Marie Antoinette (1755 – 1793) Austrian born-French Queen, executed during the French revolution.
Marie Antoinette was born in Austria and, at a young age, married to King Louis XVI of France. She came to symbolise the privilege and power of the French Monarchy and by the time of the French Revolution she had become a hate symbol for those wishing to overthrow the privilege of the French aristocracy. In 1793, she was sent to the guillotine and executed by the Revolutionary authorities.
Early life Marie Antoinette
Marie Antoinette was born in Vienna, Austria in 1755. Her father was Francis I, the Holy Roman Emperor. Her mother was Maria Theresa the ruler of the Habsburg Empire. Together they formed the Habsburg-Lorraine dynasty.
Marie’s early life was relatively happy. Court life in Vienna was relaxed; she mingled with many children, including commoners. Her formal education was limited, instead, she was taught the essentials of courtly life, such as dress, appearance and the correct behaviour of a lady. Many remarked the young Marie had exquisite poise and a graceful deportment.
Marriage to Louis XVI
To cement an alliance between the Habsburgs and France, her family arranged a marriage between Marie Antoinette and the future King of France – Louis XVI. Marie was married aged just 15, having never met her future husband. The lavish marriage ceremony took place in Versailles with over 5,000 guests. Many people were impressed by Marie’s physical beauty and deportment; she charmed many people.
But, it was a difficult transition for Marie. Aged just 15, she was thrust into the French court with few friends and little knowledge of French life. She had a difficult relationship with Louis XVI; the two spent much time apart. Louis appeared to have little interest in sleeping with his wife; he was more interested in outdoor pursuits, metalwork and was considered to have a streak of immaturity. Marie Antoinette had the added difficulty of being Austrian; many in the French court were suspicious because of her foreign roots. Amongst her many names included “l’Autrichienne”, the “Austrian woman.” This tended to make court gossips less sympathetic, and it wasn’t long before unfriendly and malicious gossip began being spread among the court and Paris society.
Life at Versailles
With few official duties, Marie Antoinette spent her days socialising in the palatial surroundings of Versailles. She came to develop extravagant and indulgent tastes. It was expected that as French Queen she would lead fashion and spend the most on clothes. But, in addition to her dress, she also spent increasing amounts of money on gambling. On one occasion, she spent three solid days gambling with friends up to her 21st birthday. Her behaviour was reported to her mother, Maria Theresa – who sent a strong letter of admonishment to her daughter, telling her to mend her ways.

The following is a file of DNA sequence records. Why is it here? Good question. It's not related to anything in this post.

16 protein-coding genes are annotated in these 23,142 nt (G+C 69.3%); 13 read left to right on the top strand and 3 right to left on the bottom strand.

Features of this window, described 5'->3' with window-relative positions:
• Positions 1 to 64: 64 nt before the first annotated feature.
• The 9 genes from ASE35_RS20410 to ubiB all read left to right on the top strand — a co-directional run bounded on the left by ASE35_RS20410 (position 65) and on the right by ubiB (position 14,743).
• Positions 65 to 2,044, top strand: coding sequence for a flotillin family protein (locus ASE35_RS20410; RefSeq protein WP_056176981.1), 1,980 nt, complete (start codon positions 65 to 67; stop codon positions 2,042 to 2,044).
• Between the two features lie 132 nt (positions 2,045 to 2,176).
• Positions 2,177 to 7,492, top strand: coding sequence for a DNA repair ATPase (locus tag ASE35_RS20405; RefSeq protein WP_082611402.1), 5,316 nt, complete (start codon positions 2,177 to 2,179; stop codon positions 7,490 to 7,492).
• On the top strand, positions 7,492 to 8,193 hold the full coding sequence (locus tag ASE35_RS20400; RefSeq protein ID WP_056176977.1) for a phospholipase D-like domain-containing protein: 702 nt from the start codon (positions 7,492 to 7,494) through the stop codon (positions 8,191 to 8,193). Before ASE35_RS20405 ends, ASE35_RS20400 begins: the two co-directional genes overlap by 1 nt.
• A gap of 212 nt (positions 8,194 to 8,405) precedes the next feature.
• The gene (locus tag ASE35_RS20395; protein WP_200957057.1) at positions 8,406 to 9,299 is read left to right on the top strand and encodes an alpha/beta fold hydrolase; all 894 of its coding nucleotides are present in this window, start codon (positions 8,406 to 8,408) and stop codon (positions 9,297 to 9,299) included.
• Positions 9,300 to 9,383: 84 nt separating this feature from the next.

Whilst Marie enjoyed a life of pleasure and indulgence at court, French society was beginning to strain under the pressure of debt and economic stagnation. French society was deeply unequal with many people struggling to afford enough food. The contrast between monarchial privilege and life for peasants was stark, and this discontent grew into greater political pressure for reform. She became referred to as ‘Madame Deficit’ for her lavish spending. She spent much money on refurbishing the Palace of Versailles, including the Petit Trianon – a small chateau within the grounds of Versailles. Although it had been built for the previous King’s mistress, the fantasy chateaux became associated with Marie – and how out of touch with reality the Monarchy was.
To appease this social division, Louis XVI proposed reforms to end the worst excesses of privilege and also to impose a more progressive taxation system. However, his reforms were blocked by the nobility and clergymen who vetoed proposals to increase taxes on the rich. Looking for a scapegoat, the French press blamed ‘Madame Veto’. It is uncertain whether Marie Antoinette actually vetoed the proposals, she may well have supported her husband and tended not to take much part in political affairs. If she did veto the proposals, she was one of many aristocratic people to defend their privilege.
However, the foreign-born Marie made her an easy target. It didn’t help that her marriage was increasingly unworkable. Spending little time with her husband, but in revelry, gossip began to spread that she was having affairs with court nobles. Amongst many names, she was referred to as the “Austrian Whore” This is likely to be unfair. Although she had a decadent lifestyle, she was not promiscuous; it is widely considered that she only really had one lover – the Swedish military attaché Count Axel Fersen, and this was probably with the tacit approval of Louis XVI. Louis was reluctant for many years to sleep with his wife, causing great concern over the lack of an heir to the throne.